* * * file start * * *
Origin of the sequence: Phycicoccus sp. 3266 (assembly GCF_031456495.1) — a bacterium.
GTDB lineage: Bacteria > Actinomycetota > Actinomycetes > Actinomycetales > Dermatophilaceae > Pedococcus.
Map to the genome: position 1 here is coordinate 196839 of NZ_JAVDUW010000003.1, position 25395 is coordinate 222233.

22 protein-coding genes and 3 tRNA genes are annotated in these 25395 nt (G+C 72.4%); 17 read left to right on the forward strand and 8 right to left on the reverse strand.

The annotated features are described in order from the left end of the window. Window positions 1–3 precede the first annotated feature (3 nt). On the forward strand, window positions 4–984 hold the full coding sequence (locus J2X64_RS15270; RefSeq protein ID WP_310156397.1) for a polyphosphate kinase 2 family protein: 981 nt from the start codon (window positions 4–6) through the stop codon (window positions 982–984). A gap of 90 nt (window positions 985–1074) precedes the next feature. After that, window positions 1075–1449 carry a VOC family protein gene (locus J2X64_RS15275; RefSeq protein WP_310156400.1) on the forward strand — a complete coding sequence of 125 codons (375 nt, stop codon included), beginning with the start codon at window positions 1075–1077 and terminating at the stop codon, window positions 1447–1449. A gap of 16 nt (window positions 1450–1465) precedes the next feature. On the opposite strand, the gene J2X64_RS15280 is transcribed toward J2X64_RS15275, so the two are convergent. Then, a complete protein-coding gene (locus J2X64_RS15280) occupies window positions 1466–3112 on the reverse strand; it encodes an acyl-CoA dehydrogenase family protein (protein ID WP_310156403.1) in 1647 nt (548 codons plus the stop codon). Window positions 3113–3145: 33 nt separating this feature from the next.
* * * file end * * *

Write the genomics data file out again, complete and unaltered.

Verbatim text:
Origin of the sequence: Phycicoccus sp. 3266 (assembly GCF_031456495.1) — a bacterium.
GTDB lineage: Bacteria > Actinomycetota > Actinomycetes > Actinomycetales > Dermatophilaceae > Pedococcus.
Map to the genome: position 1 here is coordinate 196839 of NZ_JAVDUW010000003.1, position 25395 is coordinate 222233.

22 protein-coding genes and 3 tRNA genes are annotated in these 25395 nt (G+C 72.4%); 17 read left to right on the forward strand and 8 right to left on the reverse strand.

The annotated features are described in order from the left end of the window. Window positions 1–3 precede the first annotated feature (3 nt). On the forward strand, window positions 4–984 hold the full coding sequence (locus J2X64_RS15270; RefSeq protein ID WP_310156397.1) for a polyphosphate kinase 2 family protein: 981 nt from the start codon (window positions 4–6) through the stop codon (window positions 982–984). A gap of 90 nt (window positions 985–1074) precedes the next feature. After that, window positions 1075–1449 carry a VOC family protein gene (locus J2X64_RS15275; RefSeq protein WP_310156400.1) on the forward strand — a complete coding sequence of 125 codons (375 nt, stop codon included), beginning with the start codon at window positions 1075–1077 and terminating at the stop codon, window positions 1447–1449. A gap of 16 nt (window positions 1450–1465) precedes the next feature. On the opposite strand, the gene J2X64_RS15280 is transcribed toward J2X64_RS15275, so the two are convergent. Then, a complete protein-coding gene (locus J2X64_RS15280) occupies window positions 1466–3112 on the reverse strand; it encodes an acyl-CoA dehydrogenase family protein (protein ID WP_310156403.1) in 1647 nt (548 codons plus the stop codon). Window positions 3113–3145: 33 nt separating this feature from the next.